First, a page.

Youngstown needs to rethink its recently mobilized plans to permanently alter West Federal Street—downtown Youngstown's crown jewel and only bona fide success story—before it does irreparable harm. The architects of the plan have since retired. The budget, though seventy-percent state funded, still amounts to $142,405 that could be used to invest in bringing additional businesses to West Federal or other areas of downtown or to improvements on the existing streetscape or more modest repairs to the electrical grid that don't involve ripping up the roadway and disrupting life and commerce for more than a third of the year.
I'll concede the sixteen additional diagonal spaces on Symphony Place and seven diagonal spaces on Vindicator Square may be defensible. Once the Mr. Peanut bridge detour is resolved, those are side streets that could use the additional parking, particularly on event nights and for YBI-complex employees and visitors. There's twenty-three spaces right there, happy?
But let's agree that West Federal Street should have parallel parking. In fact, let's rip the diagonal parking out of West Federal Plaza and make it parallel parking, too. Whose idea was it to put diagonal parking right around the corner from downtown's central intersection, whose tall buildings make peeking around corners an impossibility? Try backing out from the old Phar-Mor building in a four-door sedan, next to an SUV, with two kids in the back, just praying there's no Hummer bearing down on you from the turn lane, where he's just pushed down on the accelerator to dodge an oncoming car. When I attended the City Council meeting where it was discussed how the West Federal plans were based on Federal Plaza's "successful redesign" (Carmen Conglose's words); my jaw dropped to the floor.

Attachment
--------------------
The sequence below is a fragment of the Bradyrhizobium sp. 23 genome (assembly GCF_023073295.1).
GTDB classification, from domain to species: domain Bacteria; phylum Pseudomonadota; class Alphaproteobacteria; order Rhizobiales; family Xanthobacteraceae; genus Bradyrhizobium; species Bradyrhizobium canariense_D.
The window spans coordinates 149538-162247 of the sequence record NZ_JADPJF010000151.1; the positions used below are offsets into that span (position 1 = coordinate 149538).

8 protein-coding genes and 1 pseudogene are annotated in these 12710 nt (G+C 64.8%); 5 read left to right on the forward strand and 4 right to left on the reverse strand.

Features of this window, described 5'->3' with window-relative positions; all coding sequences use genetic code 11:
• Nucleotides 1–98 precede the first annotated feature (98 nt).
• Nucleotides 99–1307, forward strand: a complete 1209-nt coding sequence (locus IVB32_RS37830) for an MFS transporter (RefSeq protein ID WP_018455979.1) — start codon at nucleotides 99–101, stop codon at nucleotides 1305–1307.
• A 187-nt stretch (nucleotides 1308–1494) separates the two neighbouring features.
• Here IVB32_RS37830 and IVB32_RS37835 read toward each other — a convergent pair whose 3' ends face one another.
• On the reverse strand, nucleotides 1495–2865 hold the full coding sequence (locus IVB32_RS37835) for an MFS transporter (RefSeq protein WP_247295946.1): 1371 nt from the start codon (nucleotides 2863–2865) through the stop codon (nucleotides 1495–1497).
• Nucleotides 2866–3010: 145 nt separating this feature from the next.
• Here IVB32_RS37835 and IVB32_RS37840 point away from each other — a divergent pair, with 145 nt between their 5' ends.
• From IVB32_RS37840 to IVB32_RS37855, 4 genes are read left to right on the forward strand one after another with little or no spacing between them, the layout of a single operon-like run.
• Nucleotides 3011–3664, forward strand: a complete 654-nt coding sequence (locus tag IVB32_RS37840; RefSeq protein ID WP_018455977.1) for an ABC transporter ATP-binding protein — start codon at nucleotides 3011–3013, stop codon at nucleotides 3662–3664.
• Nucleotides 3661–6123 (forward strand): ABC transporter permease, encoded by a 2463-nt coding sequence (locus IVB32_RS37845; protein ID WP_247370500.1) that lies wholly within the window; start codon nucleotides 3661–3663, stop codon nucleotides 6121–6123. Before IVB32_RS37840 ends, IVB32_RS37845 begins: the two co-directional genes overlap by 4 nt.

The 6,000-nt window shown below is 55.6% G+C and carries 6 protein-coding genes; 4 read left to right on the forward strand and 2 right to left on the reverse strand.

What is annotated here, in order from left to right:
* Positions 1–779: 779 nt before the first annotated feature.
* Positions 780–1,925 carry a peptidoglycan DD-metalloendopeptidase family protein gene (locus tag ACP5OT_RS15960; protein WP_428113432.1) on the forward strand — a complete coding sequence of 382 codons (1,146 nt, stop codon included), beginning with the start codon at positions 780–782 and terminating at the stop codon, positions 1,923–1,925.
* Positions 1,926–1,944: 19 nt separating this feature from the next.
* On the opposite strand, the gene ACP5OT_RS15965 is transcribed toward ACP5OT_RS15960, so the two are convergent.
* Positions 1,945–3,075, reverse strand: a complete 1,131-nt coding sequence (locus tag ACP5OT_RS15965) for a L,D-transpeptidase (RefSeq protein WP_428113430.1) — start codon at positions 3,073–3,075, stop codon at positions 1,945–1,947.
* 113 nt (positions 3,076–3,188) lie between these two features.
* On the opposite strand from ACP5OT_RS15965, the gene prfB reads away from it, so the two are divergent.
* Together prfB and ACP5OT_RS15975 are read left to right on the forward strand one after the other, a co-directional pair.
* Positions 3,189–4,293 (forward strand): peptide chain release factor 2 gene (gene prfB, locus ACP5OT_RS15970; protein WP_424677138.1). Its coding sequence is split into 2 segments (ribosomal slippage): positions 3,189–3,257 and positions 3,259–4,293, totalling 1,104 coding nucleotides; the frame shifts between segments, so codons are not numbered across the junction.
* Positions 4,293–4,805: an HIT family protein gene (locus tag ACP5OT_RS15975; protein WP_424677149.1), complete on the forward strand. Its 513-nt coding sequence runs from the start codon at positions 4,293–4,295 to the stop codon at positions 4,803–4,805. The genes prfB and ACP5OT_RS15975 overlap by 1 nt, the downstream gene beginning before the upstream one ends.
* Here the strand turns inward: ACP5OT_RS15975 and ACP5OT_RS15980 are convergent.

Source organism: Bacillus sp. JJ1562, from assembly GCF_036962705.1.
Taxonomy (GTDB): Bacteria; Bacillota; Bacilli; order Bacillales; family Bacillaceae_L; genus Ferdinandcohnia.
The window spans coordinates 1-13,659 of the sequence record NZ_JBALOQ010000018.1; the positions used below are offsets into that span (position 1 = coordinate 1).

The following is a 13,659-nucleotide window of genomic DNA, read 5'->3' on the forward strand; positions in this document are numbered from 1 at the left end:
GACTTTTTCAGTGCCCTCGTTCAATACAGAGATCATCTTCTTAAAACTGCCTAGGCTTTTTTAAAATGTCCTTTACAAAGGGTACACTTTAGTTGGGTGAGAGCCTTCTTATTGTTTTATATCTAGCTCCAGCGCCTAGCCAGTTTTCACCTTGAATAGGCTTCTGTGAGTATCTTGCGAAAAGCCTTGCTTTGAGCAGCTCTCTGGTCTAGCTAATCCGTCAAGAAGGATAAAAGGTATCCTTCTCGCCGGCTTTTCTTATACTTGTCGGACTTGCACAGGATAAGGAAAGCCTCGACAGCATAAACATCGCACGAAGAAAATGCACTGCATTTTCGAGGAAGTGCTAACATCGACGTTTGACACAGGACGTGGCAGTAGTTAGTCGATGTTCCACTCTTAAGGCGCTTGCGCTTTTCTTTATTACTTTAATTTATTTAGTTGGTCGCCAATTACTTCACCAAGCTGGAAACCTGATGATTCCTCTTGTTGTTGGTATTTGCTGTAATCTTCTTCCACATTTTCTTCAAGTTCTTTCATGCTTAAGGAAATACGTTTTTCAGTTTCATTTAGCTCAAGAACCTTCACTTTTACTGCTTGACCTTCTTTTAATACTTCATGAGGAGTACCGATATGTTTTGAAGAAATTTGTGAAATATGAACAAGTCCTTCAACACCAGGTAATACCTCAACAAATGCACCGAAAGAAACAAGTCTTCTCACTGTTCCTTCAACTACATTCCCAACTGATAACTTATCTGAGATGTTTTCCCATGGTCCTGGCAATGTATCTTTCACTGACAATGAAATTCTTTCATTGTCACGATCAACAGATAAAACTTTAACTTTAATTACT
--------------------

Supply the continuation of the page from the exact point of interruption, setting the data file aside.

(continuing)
Downtown parking in historic cities across the country, whether Washington, DC, New York, New York, San Francisco, California, Chicago, Illinois, or Cleveland, Ohio, asks its drivers to parallel park. What does our city's plan say about us, about our place in the world? Are we so inept, so special-needs, that we can't parallel park?
Is changing the parking angle going to so revolutionize the available parking that it's worth the negatives to this plan? Let's take a look. Aside from the additional eleven handicapped spaces called for in the plan for West Federal Street proper, you and I, average driver, will net ten new parking spaces from the realignment. That's right: $474,684 = TEN NEW SPACES.
Is that all? No, let's not forget we're LOSING twenty-five percent of the medians, four percent of the trees in the medians, a maintenance-free concrete street for an asphalt street that will need to be consistently repaved—and the attendant semi-annual disruptions that will bring, and, finally, whatever struggling businesses that are hanging on now and won't be able to make it through four months of decreased traffic while this ill-advised plan is moving forward.
As long as we're getting some fresh blood in City Hall, we could use some fresh ideas. And on this plan, the city needs to seriously think again.